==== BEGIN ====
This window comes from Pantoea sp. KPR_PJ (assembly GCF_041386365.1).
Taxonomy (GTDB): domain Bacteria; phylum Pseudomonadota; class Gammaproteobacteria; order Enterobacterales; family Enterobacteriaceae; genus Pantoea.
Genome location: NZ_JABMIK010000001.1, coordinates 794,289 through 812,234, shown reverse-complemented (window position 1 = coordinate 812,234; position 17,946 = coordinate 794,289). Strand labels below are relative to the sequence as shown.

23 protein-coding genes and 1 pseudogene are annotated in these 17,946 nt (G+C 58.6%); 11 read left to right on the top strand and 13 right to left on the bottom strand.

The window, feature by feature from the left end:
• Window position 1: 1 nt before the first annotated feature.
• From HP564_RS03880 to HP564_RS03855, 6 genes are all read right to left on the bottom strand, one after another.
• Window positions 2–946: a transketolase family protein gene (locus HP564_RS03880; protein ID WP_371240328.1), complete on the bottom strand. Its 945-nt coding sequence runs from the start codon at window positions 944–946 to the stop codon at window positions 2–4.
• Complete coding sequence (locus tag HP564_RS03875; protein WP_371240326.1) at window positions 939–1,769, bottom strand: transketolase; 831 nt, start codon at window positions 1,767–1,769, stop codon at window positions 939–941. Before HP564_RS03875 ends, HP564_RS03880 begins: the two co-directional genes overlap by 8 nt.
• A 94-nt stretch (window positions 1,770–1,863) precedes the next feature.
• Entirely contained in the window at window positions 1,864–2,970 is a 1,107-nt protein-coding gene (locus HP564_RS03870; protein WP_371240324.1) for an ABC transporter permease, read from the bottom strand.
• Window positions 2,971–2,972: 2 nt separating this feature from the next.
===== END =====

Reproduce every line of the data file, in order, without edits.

This window comes from Pantoea sp. KPR_PJ (assembly GCF_041386365.1).
Taxonomy (GTDB): domain Bacteria; phylum Pseudomonadota; class Gammaproteobacteria; order Enterobacterales; family Enterobacteriaceae; genus Pantoea.
Genome location: NZ_JABMIK010000001.1, coordinates 794,289 through 812,234, shown reverse-complemented (window position 1 = coordinate 812,234; position 17,946 = coordinate 794,289). Strand labels below are relative to the sequence as shown.

23 protein-coding genes and 1 pseudogene are annotated in these 17,946 nt (G+C 58.6%); 11 read left to right on the top strand and 13 right to left on the bottom strand.

The window, feature by feature from the left end:
• Window position 1: 1 nt before the first annotated feature.
• From HP564_RS03880 to HP564_RS03855, 6 genes are all read right to left on the bottom strand, one after another.
• Window positions 2–946: a transketolase family protein gene (locus HP564_RS03880; protein ID WP_371240328.1), complete on the bottom strand. Its 945-nt coding sequence runs from the start codon at window positions 944–946 to the stop codon at window positions 2–4.
• Complete coding sequence (locus tag HP564_RS03875; protein WP_371240326.1) at window positions 939–1,769, bottom strand: transketolase; 831 nt, start codon at window positions 1,767–1,769, stop codon at window positions 939–941. Before HP564_RS03875 ends, HP564_RS03880 begins: the two co-directional genes overlap by 8 nt.
• A 94-nt stretch (window positions 1,770–1,863) precedes the next feature.
• Entirely contained in the window at window positions 1,864–2,970 is a 1,107-nt protein-coding gene (locus HP564_RS03870; protein WP_371240324.1) for an ABC transporter permease, read from the bottom strand.
• Window positions 2,971–2,972: 2 nt separating this feature from the next.